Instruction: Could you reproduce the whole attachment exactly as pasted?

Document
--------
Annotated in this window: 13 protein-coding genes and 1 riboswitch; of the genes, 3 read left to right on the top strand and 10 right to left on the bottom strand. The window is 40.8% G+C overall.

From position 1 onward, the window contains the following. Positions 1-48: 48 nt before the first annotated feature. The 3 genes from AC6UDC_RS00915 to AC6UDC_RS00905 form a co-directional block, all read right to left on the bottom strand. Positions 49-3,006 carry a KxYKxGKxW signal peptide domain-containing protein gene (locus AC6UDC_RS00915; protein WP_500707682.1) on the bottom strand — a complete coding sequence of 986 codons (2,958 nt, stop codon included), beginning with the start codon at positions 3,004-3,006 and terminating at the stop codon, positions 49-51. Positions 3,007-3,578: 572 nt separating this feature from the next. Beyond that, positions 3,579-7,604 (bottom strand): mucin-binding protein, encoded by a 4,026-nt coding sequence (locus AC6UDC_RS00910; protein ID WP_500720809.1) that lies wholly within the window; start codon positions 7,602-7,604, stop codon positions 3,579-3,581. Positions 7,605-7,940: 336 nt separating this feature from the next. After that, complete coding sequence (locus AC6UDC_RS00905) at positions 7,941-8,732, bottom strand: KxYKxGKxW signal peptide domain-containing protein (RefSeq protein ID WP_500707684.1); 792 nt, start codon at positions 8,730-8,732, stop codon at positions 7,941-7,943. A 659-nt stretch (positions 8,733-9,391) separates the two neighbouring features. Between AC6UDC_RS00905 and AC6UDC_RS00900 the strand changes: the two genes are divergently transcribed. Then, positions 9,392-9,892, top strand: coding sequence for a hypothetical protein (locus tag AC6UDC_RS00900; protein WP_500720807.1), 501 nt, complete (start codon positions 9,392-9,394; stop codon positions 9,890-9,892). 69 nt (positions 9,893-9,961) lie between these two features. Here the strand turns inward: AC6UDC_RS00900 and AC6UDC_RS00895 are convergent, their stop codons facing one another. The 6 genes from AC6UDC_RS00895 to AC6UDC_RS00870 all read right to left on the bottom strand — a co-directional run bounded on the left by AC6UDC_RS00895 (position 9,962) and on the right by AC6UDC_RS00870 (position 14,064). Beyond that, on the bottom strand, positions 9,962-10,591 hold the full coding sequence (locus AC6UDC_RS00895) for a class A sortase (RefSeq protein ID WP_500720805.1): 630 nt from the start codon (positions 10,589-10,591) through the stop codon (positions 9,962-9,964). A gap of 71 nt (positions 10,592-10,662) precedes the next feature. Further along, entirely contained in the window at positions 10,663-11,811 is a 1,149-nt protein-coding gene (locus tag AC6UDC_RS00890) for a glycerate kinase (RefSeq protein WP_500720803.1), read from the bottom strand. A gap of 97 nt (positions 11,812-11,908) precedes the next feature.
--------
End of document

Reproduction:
Annotated in this window: 13 protein-coding genes and 1 riboswitch; of the genes, 3 read left to right on the top strand and 10 right to left on the bottom strand. The window is 40.8% G+C overall.

From position 1 onward, the window contains the following. Positions 1-48: 48 nt before the first annotated feature. The 3 genes from AC6UDC_RS00915 to AC6UDC_RS00905 form a co-directional block, all read right to left on the bottom strand. Positions 49-3,006 carry a KxYKxGKxW signal peptide domain-containing protein gene (locus AC6UDC_RS00915; protein WP_500707682.1) on the bottom strand — a complete coding sequence of 986 codons (2,958 nt, stop codon included), beginning with the start codon at positions 3,004-3,006 and terminating at the stop codon, positions 49-51. Positions 3,007-3,578: 572 nt separating this feature from the next. Beyond that, positions 3,579-7,604 (bottom strand): mucin-binding protein, encoded by a 4,026-nt coding sequence (locus AC6UDC_RS00910; protein ID WP_500720809.1) that lies wholly within the window; start codon positions 7,602-7,604, stop codon positions 3,579-3,581. Positions 7,605-7,940: 336 nt separating this feature from the next. After that, complete coding sequence (locus AC6UDC_RS00905) at positions 7,941-8,732, bottom strand: KxYKxGKxW signal peptide domain-containing protein (RefSeq protein ID WP_500707684.1); 792 nt, start codon at positions 8,730-8,732, stop codon at positions 7,941-7,943. A 659-nt stretch (positions 8,733-9,391) separates the two neighbouring features. Between AC6UDC_RS00905 and AC6UDC_RS00900 the strand changes: the two genes are divergently transcribed. Then, positions 9,392-9,892, top strand: coding sequence for a hypothetical protein (locus tag AC6UDC_RS00900; protein WP_500720807.1), 501 nt, complete (start codon positions 9,392-9,394; stop codon positions 9,890-9,892). 69 nt (positions 9,893-9,961) lie between these two features. Here the strand turns inward: AC6UDC_RS00900 and AC6UDC_RS00895 are convergent, their stop codons facing one another. The 6 genes from AC6UDC_RS00895 to AC6UDC_RS00870 all read right to left on the bottom strand — a co-directional run bounded on the left by AC6UDC_RS00895 (position 9,962) and on the right by AC6UDC_RS00870 (position 14,064). Beyond that, on the bottom strand, positions 9,962-10,591 hold the full coding sequence (locus AC6UDC_RS00895) for a class A sortase (RefSeq protein ID WP_500720805.1): 630 nt from the start codon (positions 10,589-10,591) through the stop codon (positions 9,962-9,964). A gap of 71 nt (positions 10,592-10,662) precedes the next feature. Further along, entirely contained in the window at positions 10,663-11,811 is a 1,149-nt protein-coding gene (locus tag AC6UDC_RS00890) for a glycerate kinase (RefSeq protein WP_500720803.1), read from the bottom strand. A gap of 97 nt (positions 11,812-11,908) precedes the next feature.